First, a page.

Sophie James - stock.adobe.com
The UK’s newly created National Cyber Advisory Board has held its first meeting in London, bringing together expertise from across the country to set out an agenda to protect and promote the UK’s interests in the digital world, and counter cyber threats.
Chaired by chancellor of the Duchy of Lancaster, Oliver Dowden, who replaced Nadim Zahawi in the post after Rishi Sunak’s elevation to Number 10, and Lloyds Banking Group CISO Sharon Barber, the board’s inaugural session took place ahead of the planned launch of a campaign to tackle cyber fraud in the run-up to Christmas.
The meeting follows the September 2022 release of figures by the Office for National Statistics (ONS), revealing that there were 2.7 million incidences of cyber-related fraud targeting organisations and private individuals in the UK in the 12 months to March 2022, making it the third “most-targeted” nation for cyber attacks, behind the US and Ukraine.
Among some of the topics under discussion were the government’s Whole of Society approach, laid down in the £2.6bn National Cyber Strategy, improving the UK’s overall levels of security and resilience, better preparing the country for evolving threats and risks, and using cyber capabilities to protect the public from cyber crime, digitally enabled fraud, and hostile states.
“Protecting and promoting the UK’s interests in cyber space cannot be achieved in isolation, it must be a shared endeavour between government and all parts of the economy and society,” said Dowden.
“We have seen how cyber attacks are increasing, putting the UK and our businesses and services on the frontline of global threats. That’s why this new National Cyber Advisory Board is so important, bringing leaders from across industry, the third sector and academia to share information and expertise on how to build and protect our digital economy and services.”
Barber added: “The digital world is ever changing, and businesses and the government must continue to adapt, innovate and invest to protect ourselves, the public and our data – that’s why we need everyone around the table through the board working together to help keep individuals and businesses safe online.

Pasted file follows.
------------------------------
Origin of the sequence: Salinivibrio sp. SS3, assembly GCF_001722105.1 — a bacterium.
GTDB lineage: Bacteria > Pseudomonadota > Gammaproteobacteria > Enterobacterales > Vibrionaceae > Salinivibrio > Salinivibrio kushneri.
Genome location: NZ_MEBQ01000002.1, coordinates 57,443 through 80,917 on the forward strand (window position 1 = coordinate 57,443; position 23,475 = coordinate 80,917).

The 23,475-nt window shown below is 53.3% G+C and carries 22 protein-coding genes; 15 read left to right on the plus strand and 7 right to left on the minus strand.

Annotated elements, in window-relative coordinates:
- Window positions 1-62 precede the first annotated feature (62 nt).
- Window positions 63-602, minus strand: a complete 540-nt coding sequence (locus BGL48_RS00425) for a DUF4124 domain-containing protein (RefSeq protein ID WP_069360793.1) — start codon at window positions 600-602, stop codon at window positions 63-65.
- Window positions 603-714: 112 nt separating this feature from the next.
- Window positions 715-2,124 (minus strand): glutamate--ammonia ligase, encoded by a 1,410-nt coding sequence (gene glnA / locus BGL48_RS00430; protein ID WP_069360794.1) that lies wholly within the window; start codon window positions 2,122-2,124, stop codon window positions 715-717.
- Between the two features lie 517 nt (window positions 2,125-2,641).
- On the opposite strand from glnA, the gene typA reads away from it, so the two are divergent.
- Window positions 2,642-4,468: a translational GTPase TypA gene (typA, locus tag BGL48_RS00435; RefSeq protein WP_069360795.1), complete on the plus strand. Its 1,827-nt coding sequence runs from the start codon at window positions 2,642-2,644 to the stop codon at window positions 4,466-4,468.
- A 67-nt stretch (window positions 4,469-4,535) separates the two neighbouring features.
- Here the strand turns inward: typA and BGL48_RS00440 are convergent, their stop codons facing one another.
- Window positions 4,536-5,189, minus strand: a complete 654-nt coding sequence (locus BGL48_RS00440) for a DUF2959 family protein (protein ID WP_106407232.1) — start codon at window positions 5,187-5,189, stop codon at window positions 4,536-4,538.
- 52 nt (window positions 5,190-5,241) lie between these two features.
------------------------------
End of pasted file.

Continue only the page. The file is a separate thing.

“Only if we ensure everyone plays their part in the UK’s cyber future will we prosper from the opportunities that the online world brings,” she said.
The board’s membership includes techUK CEO Julian David, UK Cyber Security Council chair Claudia Natanson, ICO executive director of regulatory futures Stephen Bonner, Tech Talent Charter co-founder and CEO Debbie Forster, Plexal innovation director Saj Huq, and Queen’s University Belfast pro vice-chancellor of engineering and physical sciences Chris Johnson.
Other organisations at the table include online fashion retailer Asos, advisory practice Brunswick Group, and high street stalwart Marks and Spencer, while the tech sector is represented by voices from Cisco, Google Cloud, Microsoft, Secureworks and Vodafone.
Read more about the National Cyber Strategy
- The National Cyber Strategy should be seen as a welcome injection of both focus and investment in bettering cyber defence for everyone, says Turnkey Consulting senior consultant Louise Barber.
- The National Cyber Strategy is full of fine words, says Petra Wenham, but as the old expression goes, fine words butter no parsnips, and it misses the mark in one very important way.